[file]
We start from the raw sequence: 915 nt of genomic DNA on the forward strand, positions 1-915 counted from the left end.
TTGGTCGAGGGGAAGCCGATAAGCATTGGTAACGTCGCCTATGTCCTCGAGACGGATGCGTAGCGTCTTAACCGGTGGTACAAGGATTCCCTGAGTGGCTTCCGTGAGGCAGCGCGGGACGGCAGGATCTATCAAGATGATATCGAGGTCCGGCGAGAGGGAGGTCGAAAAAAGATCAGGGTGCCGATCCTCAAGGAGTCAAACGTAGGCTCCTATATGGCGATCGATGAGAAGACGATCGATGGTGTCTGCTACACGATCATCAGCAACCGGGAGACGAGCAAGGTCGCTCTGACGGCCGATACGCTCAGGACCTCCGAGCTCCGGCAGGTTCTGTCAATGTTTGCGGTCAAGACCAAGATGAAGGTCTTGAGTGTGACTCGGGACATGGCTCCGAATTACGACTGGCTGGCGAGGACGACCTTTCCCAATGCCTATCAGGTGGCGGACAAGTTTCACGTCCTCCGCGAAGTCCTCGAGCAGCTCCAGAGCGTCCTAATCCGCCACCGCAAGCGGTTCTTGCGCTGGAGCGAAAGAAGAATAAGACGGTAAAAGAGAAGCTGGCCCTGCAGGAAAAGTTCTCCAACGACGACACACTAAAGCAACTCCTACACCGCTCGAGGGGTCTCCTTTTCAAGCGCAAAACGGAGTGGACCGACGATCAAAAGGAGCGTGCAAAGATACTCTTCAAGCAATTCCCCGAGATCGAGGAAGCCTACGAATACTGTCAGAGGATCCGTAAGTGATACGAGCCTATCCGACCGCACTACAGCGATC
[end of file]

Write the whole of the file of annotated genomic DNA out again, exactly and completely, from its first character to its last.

We start from the raw sequence: 915 nt of genomic DNA on the forward strand, positions 1-915 counted from the left end.
TTGGTCGAGGGGAAGCCGATAAGCATTGGTAACGTCGCCTATGTCCTCGAGACGGATGCGTAGCGTCTTAACCGGTGGTACAAGGATTCCCTGAGTGGCTTCCGTGAGGCAGCGCGGGACGGCAGGATCTATCAAGATGATATCGAGGTCCGGCGAGAGGGAGGTCGAAAAAAGATCAGGGTGCCGATCCTCAAGGAGTCAAACGTAGGCTCCTATATGGCGATCGATGAGAAGACGATCGATGGTGTCTGCTACACGATCATCAGCAACCGGGAGACGAGCAAGGTCGCTCTGACGGCCGATACGCTCAGGACCTCCGAGCTCCGGCAGGTTCTGTCAATGTTTGCGGTCAAGACCAAGATGAAGGTCTTGAGTGTGACTCGGGACATGGCTCCGAATTACGACTGGCTGGCGAGGACGACCTTTCCCAATGCCTATCAGGTGGCGGACAAGTTTCACGTCCTCCGCGAAGTCCTCGAGCAGCTCCAGAGCGTCCTAATCCGCCACCGCAAGCGGTTCTTGCGCTGGAGCGAAAGAAGAATAAGACGGTAAAAGAGAAGCTGGCCCTGCAGGAAAAGTTCTCCAACGACGACACACTAAAGCAACTCCTACACCGCTCGAGGGGTCTCCTTTTCAAGCGCAAAACGGAGTGGACCGACGATCAAAAGGAGCGTGCAAAGATACTCTTCAAGCAATTCCCCGAGATCGAGGAAGCCTACGAATACTGTCAGAGGATCCGTAAGTGATACGAGCCTATCCGACCGCACTACAGCGATC